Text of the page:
The head of the police public order division, Pierre Mure, put the operation into chilling perspective. "It's an unprecedented operation for a sporting event," he said. "But there is no such thing as zero risk."
Despite the heavy police presence, skirmishes, some of them brutal, started before the match got under way with police, on foot and on horseback, moving in to disperse rival gangs.
Some 2,300 riot police, split into 18 units, patrolled the giant stadium, north of Paris, with a further 2,000 officers deployed to monitor transport routes and keep watch on potential trouble spots around the city. Several hundred undercover police were also working in the stadium, bringing the combined total close to 5,000 officers.
Jacques Chirac, the football-loving French president, was scheduled to attend the match, while the Interior Minister, Nicolas Sarkozy, who is in charge of the police, visited the Stade de France before the game to meet with riot police and other units.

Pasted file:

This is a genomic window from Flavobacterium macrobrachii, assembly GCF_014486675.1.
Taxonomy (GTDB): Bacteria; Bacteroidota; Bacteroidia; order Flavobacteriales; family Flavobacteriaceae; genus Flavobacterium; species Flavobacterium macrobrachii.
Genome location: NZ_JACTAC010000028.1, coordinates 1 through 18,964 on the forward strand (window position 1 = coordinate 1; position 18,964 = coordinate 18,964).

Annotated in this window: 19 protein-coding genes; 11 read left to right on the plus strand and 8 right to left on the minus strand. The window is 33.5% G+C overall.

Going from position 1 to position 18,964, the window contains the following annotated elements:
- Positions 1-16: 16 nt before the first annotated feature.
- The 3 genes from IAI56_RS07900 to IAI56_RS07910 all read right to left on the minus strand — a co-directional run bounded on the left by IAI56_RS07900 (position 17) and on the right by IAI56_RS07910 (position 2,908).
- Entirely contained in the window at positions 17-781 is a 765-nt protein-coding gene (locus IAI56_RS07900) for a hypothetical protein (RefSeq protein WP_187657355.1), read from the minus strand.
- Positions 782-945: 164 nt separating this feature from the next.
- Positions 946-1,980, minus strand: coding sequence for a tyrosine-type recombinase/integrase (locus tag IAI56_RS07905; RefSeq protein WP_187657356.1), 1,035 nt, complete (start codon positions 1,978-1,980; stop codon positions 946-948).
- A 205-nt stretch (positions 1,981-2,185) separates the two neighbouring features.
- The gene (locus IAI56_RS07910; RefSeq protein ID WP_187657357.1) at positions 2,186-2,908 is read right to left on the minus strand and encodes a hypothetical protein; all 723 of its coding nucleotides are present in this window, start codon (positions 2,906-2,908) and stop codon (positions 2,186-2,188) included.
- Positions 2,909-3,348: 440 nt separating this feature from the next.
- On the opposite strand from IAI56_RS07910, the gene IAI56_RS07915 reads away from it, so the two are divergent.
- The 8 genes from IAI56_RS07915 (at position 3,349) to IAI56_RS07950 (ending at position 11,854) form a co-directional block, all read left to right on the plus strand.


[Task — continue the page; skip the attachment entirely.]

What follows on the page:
Fears concerning the World Cup have been based on clashes involving right-wing groups based in the east of Europe. But here the trigger was plain, old-fashioned hatred between fans of two clubs.
Followers of PSG and Marseille fans have been involved in numerous clashes over the years. However, police also had to keep an eye on rival PSG supporters, since an added complication this time was the fierce rivalry between groups of PSG fans.
PSG won the argument on the pitch 2-1.
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